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living God is called, as her chiefest and noblest work; it is on the promise itself and other promises like unto it, and upon the whole tenor of Scripture in all its parts being in harmony with it, that the hope, yea, the assurance of ultimate success in this enterprise depends. It is in the progress of this work that the Lord seeth of the travail of His soul and is satisfied ; it is to the complete accomplishment of it that He looks forward as His completed joy.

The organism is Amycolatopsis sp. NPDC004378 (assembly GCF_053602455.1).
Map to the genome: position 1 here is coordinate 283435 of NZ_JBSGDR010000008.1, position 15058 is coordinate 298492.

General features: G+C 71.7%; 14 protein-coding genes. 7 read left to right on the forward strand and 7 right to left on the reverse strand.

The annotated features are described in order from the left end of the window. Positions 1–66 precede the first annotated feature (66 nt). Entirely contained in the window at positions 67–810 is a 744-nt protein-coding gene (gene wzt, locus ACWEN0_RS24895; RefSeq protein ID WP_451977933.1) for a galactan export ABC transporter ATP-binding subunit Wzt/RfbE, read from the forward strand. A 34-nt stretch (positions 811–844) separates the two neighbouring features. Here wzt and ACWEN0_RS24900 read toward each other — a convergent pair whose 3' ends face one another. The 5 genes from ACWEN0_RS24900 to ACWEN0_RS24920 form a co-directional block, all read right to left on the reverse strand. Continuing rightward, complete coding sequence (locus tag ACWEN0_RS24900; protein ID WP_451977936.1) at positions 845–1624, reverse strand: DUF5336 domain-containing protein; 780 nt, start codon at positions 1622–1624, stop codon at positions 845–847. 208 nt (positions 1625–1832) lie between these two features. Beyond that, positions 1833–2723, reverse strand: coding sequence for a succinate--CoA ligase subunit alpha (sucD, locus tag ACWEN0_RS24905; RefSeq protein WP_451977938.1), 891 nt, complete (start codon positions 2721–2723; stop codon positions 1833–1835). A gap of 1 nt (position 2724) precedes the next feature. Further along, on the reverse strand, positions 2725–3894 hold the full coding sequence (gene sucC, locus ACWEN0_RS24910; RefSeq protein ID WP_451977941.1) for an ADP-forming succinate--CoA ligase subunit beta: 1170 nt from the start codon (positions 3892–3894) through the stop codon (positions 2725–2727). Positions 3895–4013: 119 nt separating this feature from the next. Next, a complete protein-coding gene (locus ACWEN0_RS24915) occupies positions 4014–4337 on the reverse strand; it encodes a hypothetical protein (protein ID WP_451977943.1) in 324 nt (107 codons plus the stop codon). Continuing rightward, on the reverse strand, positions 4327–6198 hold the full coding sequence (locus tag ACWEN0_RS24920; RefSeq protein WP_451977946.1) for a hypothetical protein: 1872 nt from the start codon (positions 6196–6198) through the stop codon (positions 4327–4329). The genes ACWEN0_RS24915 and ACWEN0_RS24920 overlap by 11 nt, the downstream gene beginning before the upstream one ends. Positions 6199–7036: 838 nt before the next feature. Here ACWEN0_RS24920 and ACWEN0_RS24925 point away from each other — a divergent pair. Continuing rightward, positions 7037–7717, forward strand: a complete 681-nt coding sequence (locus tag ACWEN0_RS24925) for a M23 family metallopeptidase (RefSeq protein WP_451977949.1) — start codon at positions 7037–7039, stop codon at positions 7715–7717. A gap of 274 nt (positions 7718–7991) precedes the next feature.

I. Our first remark with special reference to the text is, that from the connection in which it occurs, the first clause does not seem to us to decide, in one way or another, the questions that have been often put as to the future destiny of the Jews. Regarded as a prophecy, it undoubtedly foretells their rejection, during the time of our Lord's earthly ministry, of the blessings which He put within their reach ; and we know that the consequence of their unbelief was the forfeiture of the privileges which they had so long enjoyed as a nation in covenant with God. While we cannot believe that they are ever to enjoy these privileges again, yet the very fact that they have been, in ways most marvellous, and almost miraculous, kept as a distinct people, while all other nations, apparently so much better circumstanced for preserving their nationality, have again and again lost their separate existence, and have been mingled and intermingled with one another,—this fact itself would intimate that they are still preserved to accomplish some great and important purpose in God's providential arrangements; while there are undoubtedly many passages, both in the Old Testament and the New, which point to a national, or at least a very wide-spread repentance among them, and a general grafting of them into their own olive-tree. We think it quite possible to over-estimate the comparative importance of Jewish and Gentile Missions, but it is impossible to over-estimate positively the obligation that lies upon the Gentile Church to do all that can be done on behalf of those“ of whom are the fathers, and of whom, as concerning the flesh, Christ came,” and whose ultimate effectual calling is destined, by the appointment of God, to be accompanied with such signal blessings, that it shall be as life from the dead. With such high and sacred motives to impel her, with such noble hopes, founded on the sure word of prophecy, to cheer and encourage her, we can have no doubt that the Church ought to do far more than she has ever done, far more than in any of her branches she is doing now, on behalf of the lost sheep of the house of Israel. But then she ought to do far more also on behalf of the Gentiles who as yet know not God. Most cordially do we advocate the claims of missions to the Jews upon the liberality and prayers of the Church. Most heartily do we sympathise with the noble, self-devoted men, who are spending and being spent in abundant labours in behalf of the scattered remnant; and when we urge upon the Church that far more should be done for the Gentiles than is being done, it is not to the disparagement or postponement of the claims of the Jews; but always with the understanding that, unless in an altogether diseased and unhealthy condition of the Church, they will advance together, and the good of one will be the good of all.